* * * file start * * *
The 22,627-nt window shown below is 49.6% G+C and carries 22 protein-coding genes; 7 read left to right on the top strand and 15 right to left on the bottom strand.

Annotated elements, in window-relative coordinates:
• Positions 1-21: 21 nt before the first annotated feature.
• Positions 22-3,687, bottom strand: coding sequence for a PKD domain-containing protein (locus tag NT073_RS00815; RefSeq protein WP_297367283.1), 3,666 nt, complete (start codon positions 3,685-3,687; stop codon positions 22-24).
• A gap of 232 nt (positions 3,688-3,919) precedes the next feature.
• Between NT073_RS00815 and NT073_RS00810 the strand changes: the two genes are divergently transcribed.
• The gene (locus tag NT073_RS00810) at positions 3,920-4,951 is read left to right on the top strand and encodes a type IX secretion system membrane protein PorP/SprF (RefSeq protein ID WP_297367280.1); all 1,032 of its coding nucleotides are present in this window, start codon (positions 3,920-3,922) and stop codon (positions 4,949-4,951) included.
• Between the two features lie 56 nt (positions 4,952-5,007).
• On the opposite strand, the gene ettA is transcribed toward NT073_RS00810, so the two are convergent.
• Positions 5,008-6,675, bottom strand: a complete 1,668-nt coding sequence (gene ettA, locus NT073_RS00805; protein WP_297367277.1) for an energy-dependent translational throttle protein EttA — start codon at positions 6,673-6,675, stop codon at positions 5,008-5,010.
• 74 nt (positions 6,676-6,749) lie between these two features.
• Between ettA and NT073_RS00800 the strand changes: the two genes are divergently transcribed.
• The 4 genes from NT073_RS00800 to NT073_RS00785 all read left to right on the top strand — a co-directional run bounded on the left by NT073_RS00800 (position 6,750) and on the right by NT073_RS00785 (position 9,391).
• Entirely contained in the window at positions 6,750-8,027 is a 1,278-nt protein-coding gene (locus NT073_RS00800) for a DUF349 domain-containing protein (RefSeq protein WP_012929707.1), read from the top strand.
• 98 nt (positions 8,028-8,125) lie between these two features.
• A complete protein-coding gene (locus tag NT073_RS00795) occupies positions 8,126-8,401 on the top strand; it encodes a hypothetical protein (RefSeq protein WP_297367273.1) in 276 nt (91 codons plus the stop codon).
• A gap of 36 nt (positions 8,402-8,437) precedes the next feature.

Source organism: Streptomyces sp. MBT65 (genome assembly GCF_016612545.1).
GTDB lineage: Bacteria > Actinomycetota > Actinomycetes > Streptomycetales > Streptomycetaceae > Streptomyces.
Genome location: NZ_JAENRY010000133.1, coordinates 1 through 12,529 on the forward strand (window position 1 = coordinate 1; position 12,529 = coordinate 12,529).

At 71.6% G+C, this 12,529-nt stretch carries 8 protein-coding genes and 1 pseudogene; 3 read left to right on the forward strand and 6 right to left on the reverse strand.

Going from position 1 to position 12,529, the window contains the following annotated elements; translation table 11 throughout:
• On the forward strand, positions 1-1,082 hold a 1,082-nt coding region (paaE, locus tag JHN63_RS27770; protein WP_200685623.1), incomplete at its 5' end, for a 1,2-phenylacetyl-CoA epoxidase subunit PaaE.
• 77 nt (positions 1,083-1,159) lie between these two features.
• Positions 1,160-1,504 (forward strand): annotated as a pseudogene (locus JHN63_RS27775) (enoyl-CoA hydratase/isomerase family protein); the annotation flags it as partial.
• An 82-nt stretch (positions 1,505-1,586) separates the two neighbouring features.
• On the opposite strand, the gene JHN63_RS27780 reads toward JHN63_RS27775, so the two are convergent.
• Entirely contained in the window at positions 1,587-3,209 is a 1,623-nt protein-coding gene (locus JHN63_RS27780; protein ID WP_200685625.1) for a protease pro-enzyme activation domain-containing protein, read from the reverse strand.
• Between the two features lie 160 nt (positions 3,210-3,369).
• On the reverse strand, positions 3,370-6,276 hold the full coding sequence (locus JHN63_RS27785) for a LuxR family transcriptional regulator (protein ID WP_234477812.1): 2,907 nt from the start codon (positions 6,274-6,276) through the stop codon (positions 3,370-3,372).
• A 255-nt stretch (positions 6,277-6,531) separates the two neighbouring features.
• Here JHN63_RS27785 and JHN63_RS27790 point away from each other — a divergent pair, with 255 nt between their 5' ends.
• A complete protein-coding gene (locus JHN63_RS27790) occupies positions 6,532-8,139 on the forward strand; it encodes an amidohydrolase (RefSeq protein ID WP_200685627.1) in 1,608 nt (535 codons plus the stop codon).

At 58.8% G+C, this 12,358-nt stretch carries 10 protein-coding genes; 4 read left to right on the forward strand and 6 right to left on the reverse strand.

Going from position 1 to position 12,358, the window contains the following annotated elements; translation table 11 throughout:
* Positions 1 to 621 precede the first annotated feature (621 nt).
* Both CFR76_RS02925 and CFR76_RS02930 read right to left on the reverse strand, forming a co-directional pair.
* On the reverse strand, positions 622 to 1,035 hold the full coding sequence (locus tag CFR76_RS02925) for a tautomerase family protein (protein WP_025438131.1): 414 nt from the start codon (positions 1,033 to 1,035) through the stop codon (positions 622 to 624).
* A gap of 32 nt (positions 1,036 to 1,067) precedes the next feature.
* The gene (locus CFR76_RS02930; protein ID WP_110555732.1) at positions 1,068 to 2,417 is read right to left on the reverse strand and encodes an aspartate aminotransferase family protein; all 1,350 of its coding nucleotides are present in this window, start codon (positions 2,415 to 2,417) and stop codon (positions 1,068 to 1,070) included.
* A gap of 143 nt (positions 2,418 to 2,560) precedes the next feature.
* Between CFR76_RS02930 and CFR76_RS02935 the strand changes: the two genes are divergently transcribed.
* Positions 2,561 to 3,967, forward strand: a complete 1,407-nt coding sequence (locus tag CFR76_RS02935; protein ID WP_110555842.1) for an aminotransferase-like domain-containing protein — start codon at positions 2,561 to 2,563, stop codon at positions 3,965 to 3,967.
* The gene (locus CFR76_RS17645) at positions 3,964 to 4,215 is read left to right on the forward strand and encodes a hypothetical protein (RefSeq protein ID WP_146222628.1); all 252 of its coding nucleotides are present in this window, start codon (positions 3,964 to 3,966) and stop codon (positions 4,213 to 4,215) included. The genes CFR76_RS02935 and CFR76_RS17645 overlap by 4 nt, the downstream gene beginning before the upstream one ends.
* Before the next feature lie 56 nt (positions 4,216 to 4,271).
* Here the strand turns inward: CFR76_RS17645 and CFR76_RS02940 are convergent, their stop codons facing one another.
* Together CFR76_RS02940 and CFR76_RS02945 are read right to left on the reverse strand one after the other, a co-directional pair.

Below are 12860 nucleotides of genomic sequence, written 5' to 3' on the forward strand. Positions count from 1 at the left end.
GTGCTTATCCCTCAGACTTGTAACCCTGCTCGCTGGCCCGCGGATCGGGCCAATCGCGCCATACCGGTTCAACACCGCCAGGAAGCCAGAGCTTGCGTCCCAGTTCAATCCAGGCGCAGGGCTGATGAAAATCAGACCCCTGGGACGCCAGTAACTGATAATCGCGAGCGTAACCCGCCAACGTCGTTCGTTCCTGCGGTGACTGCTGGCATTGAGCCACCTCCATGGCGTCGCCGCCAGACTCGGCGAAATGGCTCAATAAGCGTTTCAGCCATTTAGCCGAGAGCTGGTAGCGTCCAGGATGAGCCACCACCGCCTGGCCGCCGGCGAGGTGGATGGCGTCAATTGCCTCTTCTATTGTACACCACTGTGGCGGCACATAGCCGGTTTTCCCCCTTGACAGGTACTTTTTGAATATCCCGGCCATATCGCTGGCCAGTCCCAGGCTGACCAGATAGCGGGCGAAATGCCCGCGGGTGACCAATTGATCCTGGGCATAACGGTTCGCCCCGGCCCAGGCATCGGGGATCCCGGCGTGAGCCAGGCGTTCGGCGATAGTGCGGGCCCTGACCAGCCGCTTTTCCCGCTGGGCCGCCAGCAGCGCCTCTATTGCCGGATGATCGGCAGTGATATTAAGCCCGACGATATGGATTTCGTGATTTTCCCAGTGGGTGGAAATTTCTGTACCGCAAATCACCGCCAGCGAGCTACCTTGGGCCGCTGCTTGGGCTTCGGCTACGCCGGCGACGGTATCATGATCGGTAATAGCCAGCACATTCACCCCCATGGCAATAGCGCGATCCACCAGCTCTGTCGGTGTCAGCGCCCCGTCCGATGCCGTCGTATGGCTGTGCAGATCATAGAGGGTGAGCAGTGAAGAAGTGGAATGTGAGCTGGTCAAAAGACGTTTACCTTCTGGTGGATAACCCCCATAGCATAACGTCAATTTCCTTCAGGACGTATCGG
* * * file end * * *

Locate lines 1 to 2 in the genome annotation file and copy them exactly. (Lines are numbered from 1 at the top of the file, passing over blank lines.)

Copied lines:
The 22,627-nt window shown below is 49.6% G+C and carries 22 protein-coding genes; 7 read left to right on the top strand and 15 right to left on the bottom strand.

Annotated elements, in window-relative coordinates: